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Praj, Gevo to enter commercialization phase of Gevo isobutanol technology for sugarcane and molasses feedstocks

Praj Industries and Gevo announced that Gevo’s proprietary isobutanol technology will now be available for licensing to processors of sugarcane juice and molasses. This follows on the back of Praj’s development work, adapting Gevo’s technology to sugarcane and molasses feedstocks. (Earlier post.)

The two companies entered into a Development Agreement and a Development License Agreement in November 2015. The goal of these agreements was for Praj to adapt Gevo’s isobutanol technology to using non-corn based sugars and lignocellulose feedstocks. The process technology development was performed at Matrix, Praj’s R&D center located in Pune, India.

In the first phase of development, Praj worked with Gevo’s technology using sugar cane and molasses feedstocks, undertaking test-runs in order to develop a process design package that will now be offered for commercialization to cane juice and molasses-based ethanol plants, as licensees of Gevo’s isobutanol technology. Licensing is expected to be focused on Praj plants located in India, South America and South East Asia, with initial capacity targeted to come on-line in the 2019/2020 timeframe.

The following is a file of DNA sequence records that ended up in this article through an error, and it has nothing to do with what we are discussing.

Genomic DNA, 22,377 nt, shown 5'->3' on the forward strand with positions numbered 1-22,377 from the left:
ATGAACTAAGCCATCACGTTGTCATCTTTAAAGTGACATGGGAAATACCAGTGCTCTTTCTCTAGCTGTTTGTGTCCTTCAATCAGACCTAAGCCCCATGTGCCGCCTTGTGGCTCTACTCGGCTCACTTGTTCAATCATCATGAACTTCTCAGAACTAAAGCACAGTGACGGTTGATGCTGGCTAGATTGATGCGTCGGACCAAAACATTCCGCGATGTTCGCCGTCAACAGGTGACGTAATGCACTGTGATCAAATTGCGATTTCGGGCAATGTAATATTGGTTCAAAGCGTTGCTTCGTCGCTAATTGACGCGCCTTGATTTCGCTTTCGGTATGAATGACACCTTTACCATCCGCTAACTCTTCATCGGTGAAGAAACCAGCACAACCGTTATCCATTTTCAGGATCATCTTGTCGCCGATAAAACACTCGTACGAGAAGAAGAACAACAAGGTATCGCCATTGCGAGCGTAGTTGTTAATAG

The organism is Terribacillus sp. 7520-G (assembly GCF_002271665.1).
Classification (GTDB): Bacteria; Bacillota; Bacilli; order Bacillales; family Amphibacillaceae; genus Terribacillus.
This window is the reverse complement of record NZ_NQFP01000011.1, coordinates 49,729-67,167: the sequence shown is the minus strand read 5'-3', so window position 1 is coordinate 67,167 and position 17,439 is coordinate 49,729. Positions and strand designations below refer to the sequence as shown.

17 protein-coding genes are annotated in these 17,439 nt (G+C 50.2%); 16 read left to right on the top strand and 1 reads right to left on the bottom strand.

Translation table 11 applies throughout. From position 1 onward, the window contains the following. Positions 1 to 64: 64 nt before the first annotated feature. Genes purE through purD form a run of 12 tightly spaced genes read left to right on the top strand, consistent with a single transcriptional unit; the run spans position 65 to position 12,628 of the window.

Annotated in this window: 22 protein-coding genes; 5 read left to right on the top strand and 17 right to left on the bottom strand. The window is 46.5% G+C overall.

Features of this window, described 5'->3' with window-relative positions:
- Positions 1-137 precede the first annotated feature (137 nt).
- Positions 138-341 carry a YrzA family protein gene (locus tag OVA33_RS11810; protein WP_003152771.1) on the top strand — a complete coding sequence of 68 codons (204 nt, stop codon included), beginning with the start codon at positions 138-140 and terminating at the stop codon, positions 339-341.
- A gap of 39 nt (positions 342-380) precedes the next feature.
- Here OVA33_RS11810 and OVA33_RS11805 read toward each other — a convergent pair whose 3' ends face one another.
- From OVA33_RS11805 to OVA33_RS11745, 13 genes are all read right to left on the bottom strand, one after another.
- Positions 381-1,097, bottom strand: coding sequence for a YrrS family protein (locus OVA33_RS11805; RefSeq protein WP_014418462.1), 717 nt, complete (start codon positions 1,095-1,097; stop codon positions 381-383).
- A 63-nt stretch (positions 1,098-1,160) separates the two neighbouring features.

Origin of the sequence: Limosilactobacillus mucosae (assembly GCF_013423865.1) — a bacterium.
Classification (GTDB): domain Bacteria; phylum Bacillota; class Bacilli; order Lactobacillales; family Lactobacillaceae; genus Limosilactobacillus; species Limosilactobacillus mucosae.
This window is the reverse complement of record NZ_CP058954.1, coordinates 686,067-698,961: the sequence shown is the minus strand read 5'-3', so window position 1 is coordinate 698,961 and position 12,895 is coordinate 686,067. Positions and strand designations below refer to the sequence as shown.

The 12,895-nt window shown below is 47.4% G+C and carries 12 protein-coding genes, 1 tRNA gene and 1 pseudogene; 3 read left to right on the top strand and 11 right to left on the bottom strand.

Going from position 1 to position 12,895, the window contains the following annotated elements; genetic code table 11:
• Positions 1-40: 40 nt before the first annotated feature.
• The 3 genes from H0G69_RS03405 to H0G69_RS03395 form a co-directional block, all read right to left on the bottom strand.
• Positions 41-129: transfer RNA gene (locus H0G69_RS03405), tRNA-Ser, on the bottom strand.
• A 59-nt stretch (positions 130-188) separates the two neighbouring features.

We are excited to offer this technology to our global customers who stand to benefit from an additional revenue stream from isobutanol. Praj has worked on 750 projects for ethanol plants across 75 countries. This isobutanol platform can be offered as ‘bolt-on’ to an existing ethanol plant or as a greenfield plant. This isobutanol technology is the latest addition to Praj’s diverse product portfolio and reinforces our organization’s leadership in the bioenergy space.

—Pramod Chaudhari, Executive Chairman, Praj

Isobutanol has several direct applications as a gasoline blendstock or as a specialty chemical solvent, or it can be used as an intermediate which can be further converted into other chemical products or hydrocarbons such as Gevo’s alcohol-to-jet fuel (ATJ) and isooctane.

In comparison to other renewable jet fuels, Gevo’s ATJ has the potential to offer the optimal solution in terms of operating cost, capital cost, feedstock availability and scalability. In addition to being a lower carbon alternative, ATJ also offers performance advantages such as lower particulates, low sulfur content and a lower freezing point. Alaska Airlines, the US Air Force, the US Army and the US Navy have all flown flights using Gevo’s ATJ, derived from isobutanol using corn and cellulosic materials as feedstocks.

Isooctane and renewable gasoline made from cane juice- and molasses-based isobutanol are expected to be very low in carbon content, offering new approaches to markets where low carbon fuels are valued, such as California and other geographies.

Gevo is expected to be the primary off-taker, marketer and initial distributor for isobutanol produced from the plants built by Praj that use Gevo’s isobutanol technology.

In the next phase of commercialization, Praj is working to adapt Gevo’s technology to Praj’s 2nd generation bio-refineries, enabling the production of isobutanol from lignocellulosic biomass.

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